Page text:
Over a century and a half ago a young British gentleman was deciding that he should become a Roman Catholic. He was already an author with a keen theological sense, and he would gradually become highly-regarded in the Church, so much so that Pope Benedict XVI recently traveled to John Henry Newman’s hometown of Birmingham, England, to beatify him. In the middle of the nineteenth century Blessed John Henry Newman wrote, “In a higher world it is otherwise, but here below to live is to change and to be perfect is to have changed often.” How true!
And because human beings do change and must change if we are going to become ever more the persons God has created us to be, the society we make and the Church we build must change too. The change that Blessed John Henry Newman was highlighting is conversion to the true and the good and the beautiful. Unfortunately, too often the changes individuals and society make are haphazard, as if to say, “If we can do it, we will.” Instead, we must discern what is the right way to change and when is the right time to bring about change.
Throughout his pontificate, as he traveled from country to country, Pope John Paul II highlighted the need for “a new evangelization.” By this, the Holy Father meant that the members of the Church need to recognize that we live in a rapidly changing world and so we need to preach the Gospel of Jesus accordingly. Jesus first brought his Gospel message to his fellow Jews. St. Paul and other apostles of the first Christian community then took the Gospel to the wider Greco-Roman community and, if they were going to be successful, they needed to evangelize with sensitivity to that cultural context. In the 21st century we have the same challenge: how to preach the one and only Gospel of Christ Jesus in our cultural circumstances. Jesus never said that evangelization is easy.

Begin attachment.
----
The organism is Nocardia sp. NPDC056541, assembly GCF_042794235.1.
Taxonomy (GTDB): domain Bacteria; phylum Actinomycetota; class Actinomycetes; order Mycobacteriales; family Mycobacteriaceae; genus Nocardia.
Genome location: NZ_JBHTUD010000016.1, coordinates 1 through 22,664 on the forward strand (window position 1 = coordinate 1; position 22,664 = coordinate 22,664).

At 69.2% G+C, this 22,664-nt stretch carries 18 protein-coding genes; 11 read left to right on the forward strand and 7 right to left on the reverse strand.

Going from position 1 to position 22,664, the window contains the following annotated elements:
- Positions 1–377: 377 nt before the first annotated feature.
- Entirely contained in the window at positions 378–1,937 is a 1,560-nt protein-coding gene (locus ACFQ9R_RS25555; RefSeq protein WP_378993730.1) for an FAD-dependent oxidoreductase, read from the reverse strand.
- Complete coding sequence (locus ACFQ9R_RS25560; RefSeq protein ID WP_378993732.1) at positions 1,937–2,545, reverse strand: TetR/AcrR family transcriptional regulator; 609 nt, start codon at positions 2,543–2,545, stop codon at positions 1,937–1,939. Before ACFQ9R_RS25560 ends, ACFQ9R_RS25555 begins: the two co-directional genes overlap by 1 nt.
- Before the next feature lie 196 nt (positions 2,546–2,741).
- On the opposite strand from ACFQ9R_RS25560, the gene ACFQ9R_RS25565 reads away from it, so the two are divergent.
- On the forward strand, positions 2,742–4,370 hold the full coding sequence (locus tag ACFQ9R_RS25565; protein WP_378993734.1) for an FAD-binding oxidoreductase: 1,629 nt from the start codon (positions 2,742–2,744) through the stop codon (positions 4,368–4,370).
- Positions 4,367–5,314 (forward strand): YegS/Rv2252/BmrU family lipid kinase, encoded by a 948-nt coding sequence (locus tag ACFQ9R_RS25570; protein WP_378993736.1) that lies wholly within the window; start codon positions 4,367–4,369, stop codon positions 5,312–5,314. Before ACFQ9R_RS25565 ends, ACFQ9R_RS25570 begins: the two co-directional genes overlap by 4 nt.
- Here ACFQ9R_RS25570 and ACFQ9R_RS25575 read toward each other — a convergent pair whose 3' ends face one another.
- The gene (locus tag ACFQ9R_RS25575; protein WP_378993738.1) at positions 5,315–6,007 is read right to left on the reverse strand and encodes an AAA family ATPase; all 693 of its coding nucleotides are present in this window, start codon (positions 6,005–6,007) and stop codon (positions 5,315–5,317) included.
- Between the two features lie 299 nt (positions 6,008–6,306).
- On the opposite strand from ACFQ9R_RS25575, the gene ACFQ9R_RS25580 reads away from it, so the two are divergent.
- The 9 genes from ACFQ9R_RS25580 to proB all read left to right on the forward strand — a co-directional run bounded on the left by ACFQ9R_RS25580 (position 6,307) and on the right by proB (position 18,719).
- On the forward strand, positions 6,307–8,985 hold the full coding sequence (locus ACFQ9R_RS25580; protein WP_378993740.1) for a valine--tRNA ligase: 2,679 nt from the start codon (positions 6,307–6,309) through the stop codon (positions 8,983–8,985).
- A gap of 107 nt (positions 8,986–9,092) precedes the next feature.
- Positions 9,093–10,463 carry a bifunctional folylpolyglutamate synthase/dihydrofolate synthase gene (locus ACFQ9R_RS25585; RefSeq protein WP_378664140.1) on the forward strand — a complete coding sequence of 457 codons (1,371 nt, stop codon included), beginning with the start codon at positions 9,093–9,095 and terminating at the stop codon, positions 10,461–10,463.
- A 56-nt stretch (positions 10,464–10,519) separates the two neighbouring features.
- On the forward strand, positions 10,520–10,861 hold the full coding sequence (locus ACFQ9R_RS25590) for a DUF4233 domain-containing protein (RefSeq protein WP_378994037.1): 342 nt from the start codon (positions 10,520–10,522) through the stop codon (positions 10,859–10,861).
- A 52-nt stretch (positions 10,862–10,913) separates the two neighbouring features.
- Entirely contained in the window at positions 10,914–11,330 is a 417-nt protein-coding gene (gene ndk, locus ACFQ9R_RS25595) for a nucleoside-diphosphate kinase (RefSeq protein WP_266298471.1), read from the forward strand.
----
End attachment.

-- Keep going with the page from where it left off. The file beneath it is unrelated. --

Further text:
At Christ the King Seminary we take seriously Pope John Paul II’s call to evangelize the people of our time and place in ways that genuinely speak to the rapidly changing culture in which we live. We want to preserve the true faith; that doesn’t change. But we need to preach that faith in ways that invite a response on the part of people today. In his instruction to priests written in 1992, Pope John Paul II issued a clarion call: be a bridge for the people you serve so that they can access the Gospel; don’t be an obstacle keeping them from the Gospel message. This involves the truths of our faith and it involves the pastoral sensitivity in which we present the truths and, indeed, the whole life of the Church.
We can’t run from the serious challenges of maintaining a seminary in our constantly changing culture. The Church must continue to educate seminarians on track to become priests, even if fewer are coming forward to serve in this ministry. No less, the Church must educate candidates for the permanent diaconate and for lay ecclesial ministry. Let us keep working together to build up the kingdom of God.